The Ethical Aspect of Socialism, No Date

Unfortunately, this essay, clearly written for a particular audience (“I assume that you have not come here to be entertained,…”) has no definite date in the manuscript, or identification of the event where it was presented. There is ample textual evidence that it was written during the time Earl Davis was the Minister of the Unity Church in Pittsfield (1905-1919).

During this time Davis published a short pamphlet, “Socialism: A Reply to The Common Assertion that the Socialist Movement is Atheistic, Irreligious, and a Menace to the Family” (1910). The present manuscript, “The Ethical Aspect of Socialism,” clearly derives from a common concern to explicate and support the Socialist movement in the United States.

Davis references Supreme Court decisions in this essay. These could be Lochner v. New York (1905) when the court held that a New York law limiting the workweek of bakery employees to no more than 60 hours was unconstitutional. It could also reference Schenck v. US (1919) when the court upheld the conviction of the Socialist Party’s general secretary in Philadelphia for distributing leaflets urging young men to resist the draft during World War I.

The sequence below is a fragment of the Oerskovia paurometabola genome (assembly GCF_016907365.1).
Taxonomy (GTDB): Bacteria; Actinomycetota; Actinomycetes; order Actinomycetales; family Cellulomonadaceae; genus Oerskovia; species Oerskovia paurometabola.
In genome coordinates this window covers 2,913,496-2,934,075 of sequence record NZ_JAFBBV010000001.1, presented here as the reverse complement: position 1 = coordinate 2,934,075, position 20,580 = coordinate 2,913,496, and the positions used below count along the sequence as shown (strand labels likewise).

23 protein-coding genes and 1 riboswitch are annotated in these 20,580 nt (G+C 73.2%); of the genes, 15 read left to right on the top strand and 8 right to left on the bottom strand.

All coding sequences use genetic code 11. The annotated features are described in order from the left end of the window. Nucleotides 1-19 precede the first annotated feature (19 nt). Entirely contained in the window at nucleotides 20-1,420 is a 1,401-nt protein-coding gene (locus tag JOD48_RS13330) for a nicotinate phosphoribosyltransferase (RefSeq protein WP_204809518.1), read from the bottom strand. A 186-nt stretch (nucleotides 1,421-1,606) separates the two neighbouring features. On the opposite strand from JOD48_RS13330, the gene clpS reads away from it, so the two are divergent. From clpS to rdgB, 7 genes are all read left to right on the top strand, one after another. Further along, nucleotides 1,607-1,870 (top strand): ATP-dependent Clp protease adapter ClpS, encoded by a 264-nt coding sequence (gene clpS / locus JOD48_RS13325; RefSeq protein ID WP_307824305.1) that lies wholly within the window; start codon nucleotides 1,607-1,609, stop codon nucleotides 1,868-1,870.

Davis also references “the Pres. of the United States.” This could be Theodore Roosevelt, who in 1906 said, among other things, “The very reason why we object to state ownership, that it puts a stop to individual initiative and to the healthy development of personal responsibility, is the reason why we object to an unsupervised, unchecked monopolistic control in private hands. We urge control and supervision by the nation as an antidote to the movement for state socialism. Those who advocate total lack of regulation, those who advocate lawlessness in the business world, themselves give the strongest impulse to what I believe would be the deadening movement toward unadulterated state socialism.” The essay here by Davis could be read as a response to this stance by Roosevelt.